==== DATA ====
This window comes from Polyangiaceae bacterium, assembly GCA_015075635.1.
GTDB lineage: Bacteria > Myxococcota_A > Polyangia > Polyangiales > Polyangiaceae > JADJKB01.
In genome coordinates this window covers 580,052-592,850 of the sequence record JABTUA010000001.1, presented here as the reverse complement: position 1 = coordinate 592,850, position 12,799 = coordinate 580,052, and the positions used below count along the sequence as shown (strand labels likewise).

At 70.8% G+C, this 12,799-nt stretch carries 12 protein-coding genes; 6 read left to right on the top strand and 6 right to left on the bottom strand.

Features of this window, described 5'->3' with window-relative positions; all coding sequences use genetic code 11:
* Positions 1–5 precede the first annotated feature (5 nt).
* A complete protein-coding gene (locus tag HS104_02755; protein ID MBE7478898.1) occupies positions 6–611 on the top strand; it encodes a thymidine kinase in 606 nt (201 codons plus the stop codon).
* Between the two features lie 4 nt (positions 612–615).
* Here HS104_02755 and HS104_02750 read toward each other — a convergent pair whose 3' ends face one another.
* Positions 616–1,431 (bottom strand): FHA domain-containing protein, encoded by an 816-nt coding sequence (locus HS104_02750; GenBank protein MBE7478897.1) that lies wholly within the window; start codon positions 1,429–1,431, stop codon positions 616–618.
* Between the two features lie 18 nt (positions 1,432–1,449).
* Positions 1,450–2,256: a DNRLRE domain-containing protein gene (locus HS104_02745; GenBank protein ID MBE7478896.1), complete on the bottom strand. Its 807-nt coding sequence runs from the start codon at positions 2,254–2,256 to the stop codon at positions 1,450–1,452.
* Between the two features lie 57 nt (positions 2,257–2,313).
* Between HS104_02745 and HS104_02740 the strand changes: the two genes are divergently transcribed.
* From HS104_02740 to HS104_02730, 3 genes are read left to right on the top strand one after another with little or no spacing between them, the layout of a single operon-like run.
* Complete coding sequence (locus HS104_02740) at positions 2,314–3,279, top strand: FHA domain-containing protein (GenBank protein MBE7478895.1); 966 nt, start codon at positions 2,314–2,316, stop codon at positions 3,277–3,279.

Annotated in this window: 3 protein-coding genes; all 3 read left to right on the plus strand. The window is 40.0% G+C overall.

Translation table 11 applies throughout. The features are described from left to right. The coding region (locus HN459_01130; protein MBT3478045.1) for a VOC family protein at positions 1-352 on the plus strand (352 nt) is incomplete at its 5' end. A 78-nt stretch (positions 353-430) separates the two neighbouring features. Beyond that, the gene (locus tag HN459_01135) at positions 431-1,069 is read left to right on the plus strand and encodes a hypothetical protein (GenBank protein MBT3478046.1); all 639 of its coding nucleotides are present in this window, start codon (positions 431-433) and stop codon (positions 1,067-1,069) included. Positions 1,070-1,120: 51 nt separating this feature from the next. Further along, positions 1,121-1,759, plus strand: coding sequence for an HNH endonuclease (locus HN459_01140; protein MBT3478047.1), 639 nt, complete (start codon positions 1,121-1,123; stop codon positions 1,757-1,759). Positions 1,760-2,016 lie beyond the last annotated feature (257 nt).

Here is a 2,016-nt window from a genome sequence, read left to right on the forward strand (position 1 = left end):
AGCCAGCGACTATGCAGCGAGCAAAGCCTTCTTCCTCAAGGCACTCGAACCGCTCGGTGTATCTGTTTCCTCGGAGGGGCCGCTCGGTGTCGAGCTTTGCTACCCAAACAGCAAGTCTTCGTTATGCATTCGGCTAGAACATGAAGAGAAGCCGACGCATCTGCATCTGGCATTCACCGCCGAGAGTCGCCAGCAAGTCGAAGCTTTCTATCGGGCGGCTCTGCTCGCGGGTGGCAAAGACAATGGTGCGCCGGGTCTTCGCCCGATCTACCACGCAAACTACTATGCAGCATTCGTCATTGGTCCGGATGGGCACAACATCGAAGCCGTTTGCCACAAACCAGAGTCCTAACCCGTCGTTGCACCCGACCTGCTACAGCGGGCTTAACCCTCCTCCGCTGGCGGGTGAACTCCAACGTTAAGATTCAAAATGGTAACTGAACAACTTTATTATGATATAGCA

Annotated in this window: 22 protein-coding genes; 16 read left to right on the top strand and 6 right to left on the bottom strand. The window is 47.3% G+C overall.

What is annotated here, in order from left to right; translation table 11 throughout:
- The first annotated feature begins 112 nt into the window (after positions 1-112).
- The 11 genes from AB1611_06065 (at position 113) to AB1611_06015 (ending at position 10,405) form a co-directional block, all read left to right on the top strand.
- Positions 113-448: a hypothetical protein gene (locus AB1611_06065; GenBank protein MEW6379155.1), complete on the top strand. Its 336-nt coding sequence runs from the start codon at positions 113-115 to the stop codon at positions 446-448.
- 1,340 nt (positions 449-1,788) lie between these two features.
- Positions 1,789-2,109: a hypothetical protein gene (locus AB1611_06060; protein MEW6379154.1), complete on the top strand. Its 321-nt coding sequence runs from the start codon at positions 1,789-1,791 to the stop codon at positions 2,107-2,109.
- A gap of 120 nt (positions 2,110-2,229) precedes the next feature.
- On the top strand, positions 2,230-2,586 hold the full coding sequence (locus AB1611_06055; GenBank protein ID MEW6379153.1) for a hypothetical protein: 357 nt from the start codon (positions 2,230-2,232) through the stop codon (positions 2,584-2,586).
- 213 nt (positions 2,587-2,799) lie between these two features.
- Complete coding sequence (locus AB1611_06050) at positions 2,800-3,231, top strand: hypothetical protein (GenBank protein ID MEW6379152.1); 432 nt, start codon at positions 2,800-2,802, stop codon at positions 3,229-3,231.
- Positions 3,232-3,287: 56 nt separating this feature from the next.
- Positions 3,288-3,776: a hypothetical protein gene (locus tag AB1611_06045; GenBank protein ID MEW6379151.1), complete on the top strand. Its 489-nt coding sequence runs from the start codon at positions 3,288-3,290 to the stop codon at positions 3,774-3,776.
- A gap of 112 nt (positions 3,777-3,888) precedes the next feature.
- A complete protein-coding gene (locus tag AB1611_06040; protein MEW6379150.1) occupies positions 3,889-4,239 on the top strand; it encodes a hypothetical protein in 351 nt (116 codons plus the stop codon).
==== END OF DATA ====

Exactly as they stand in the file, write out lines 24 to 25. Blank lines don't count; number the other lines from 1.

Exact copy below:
- The 11 genes from AB1611_06065 (at position 113) to AB1611_06015 (ending at position 10,405) form a co-directional block, all read left to right on the top strand.
- Positions 113-448: a hypothetical protein gene (locus AB1611_06065; GenBank protein MEW6379155.1), complete on the top strand. Its 336-nt coding sequence runs from the start codon at positions 113-115 to the stop codon at positions 446-448.